I AM A SONIC BOOMER, NOT A SENIOR... In this blog, I am writing to and for those who believe that the Boomers will change what the word Senior means. I also believe that Boomers will change what retirement means in our society. The blog is also for those who are interested in what life after retirement may look like for them. In this blog I highlight and write about issues that I believe to be important both for Seniors and working Boomers.
Saturday, April 13, 2013
A Cyprus-style financial meltdown in Canada is in the works
The following was written by:Thomas Walkom of the Toronto Star and ,Published on Thu Apr 04 2013 and I thought it showed be shared around the world.
If you are a foreign investor in Canada, you need to take note that you could lose your money. If you are a Canadian who is invested in Mutual Funds controlled by your bank you could lose your money. Harper is not a good fiscal manager and is taking Canada down the wrong path. If you want to keep your money consider this story very seriously.
Be prepared. If you hold the wrong kind of bank accounts, Finance Minister Jim Flaherty may have your savings in his cross-hairs.
That’s the message from the finance department, which has been set the unwelcome task of having to explain the government’s latest attempt to prevent a Cyprus-style financial meltdown in Canada.
Two weeks ago, Flaherty quietly served notice in his budget that Ottawa is preparing a new set of what it called bail-in rules that it could impose should one of the country’s big banks face collapse.
The new rules would allow federal regulators to seize unspecified bank liabilities — including, perhaps, the savings of uninsured depositors — and use them to prop up a faltering institution.
Which, as it turns out, is exactly what Cyprus’ government did to deal with its banking crisis.
In the Cypriot case, the liabilities the government seized were the uninsured bank accounts of those with more than 100,000 euros on deposit.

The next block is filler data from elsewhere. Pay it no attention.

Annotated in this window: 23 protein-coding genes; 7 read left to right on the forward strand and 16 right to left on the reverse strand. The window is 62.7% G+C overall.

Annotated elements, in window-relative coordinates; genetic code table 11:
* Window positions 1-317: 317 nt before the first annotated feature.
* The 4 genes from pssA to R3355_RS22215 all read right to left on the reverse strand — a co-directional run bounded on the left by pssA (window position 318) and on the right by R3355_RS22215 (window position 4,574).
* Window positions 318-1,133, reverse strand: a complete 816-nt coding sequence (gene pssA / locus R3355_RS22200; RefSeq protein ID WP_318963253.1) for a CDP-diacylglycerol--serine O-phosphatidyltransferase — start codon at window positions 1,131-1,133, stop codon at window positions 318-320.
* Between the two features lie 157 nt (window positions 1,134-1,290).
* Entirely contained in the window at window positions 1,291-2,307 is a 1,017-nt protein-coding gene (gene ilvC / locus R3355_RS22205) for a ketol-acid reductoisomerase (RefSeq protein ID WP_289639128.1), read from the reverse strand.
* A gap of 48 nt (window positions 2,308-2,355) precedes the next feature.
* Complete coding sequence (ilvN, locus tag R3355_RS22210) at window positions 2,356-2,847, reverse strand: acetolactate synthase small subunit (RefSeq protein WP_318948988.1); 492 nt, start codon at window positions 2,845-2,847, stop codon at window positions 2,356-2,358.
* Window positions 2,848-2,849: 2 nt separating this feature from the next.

So is Flaherty taking aim at Canadian savings in the event of a crisis hitting one of this country’s big banks?
That question has been swirling around the edge of financial circles since the budget. And it hasn’t yet been answered.
On Tuesday, Flaherty’s spokesperson told one newspaper that insured deposits — eligible savings up to $100,000 — would be safe from any crisis-induced confiscation scheme.
On Wednesday, I asked another spokesperson if uninsured deposits — including savings over $100,000 and ineligible savings such as mutual funds — would be equally safe.
The answer eventually came back that it would be “premature” to respond to that question until Ottawa has a chance to consult with the banks and others.
That is, there was no answer.
The budget says only that its proposed bail-in regime would allow the “rapid conversion of certain bank liabilities into regulatory capital” in the event of a crisis.
In bank-speak, a liability is money the bank owes to bondholders, creditors, other banks and depositors. A bank’s “regulatory capital” is composed mainly of common stock held by owners.
So a bail-in would, at the stroke of a pen, transform some creditors into owners of a bank, which at that point no one might want to own.
Which creditors? The budget says Flaherty will follow the recommendations set out in a 2011 report by the Financial Stability Board, a new international body headed by Bank of Canada Governor Mark Carney.
And those recommendations are blunt. Insured deposits would be protected. But uninsured deposits, including savings over the $100,000 limit and mutual funds, would be fair game.
At issue is the question of who pays to bail out a bank so big that its failure would trigger panic. In the 2008 meltdown, governments — particularly in Europe and the U.S. — ponied up the cash.
The new rules are designed to put the burden of any bank bailout on not just its stockholders but on those who choose to lend money to that institution without demanding security in return, including uninsured depositors.
Toronto-Dominion Bank chief economist Craig Alexander says that some of the problems can be solved by letting banks issue so-called contingent capital bonds — bonds that, at the point of crisis, would be automatically transformed into riskier share equity.
But as the International Monetary Fund has noted, contingent capital and bail-in capital are difference beasts. Those who buy contingent capital bonds know the risks up front.
A bail-in, however, catches the unwary. Here government uses its legal hammer to make those unwise enough to think their money was safe with a dodgy bank pay handsomely for their foolishness.
The good news is that the Canadian banking system is nowhere near as shaky as that of Cyprus. At their height, Cypriot banks held liabilities worth eight times the island nation’s entire economy.
The bad news is that the Cypriots thought their banks were safe, too.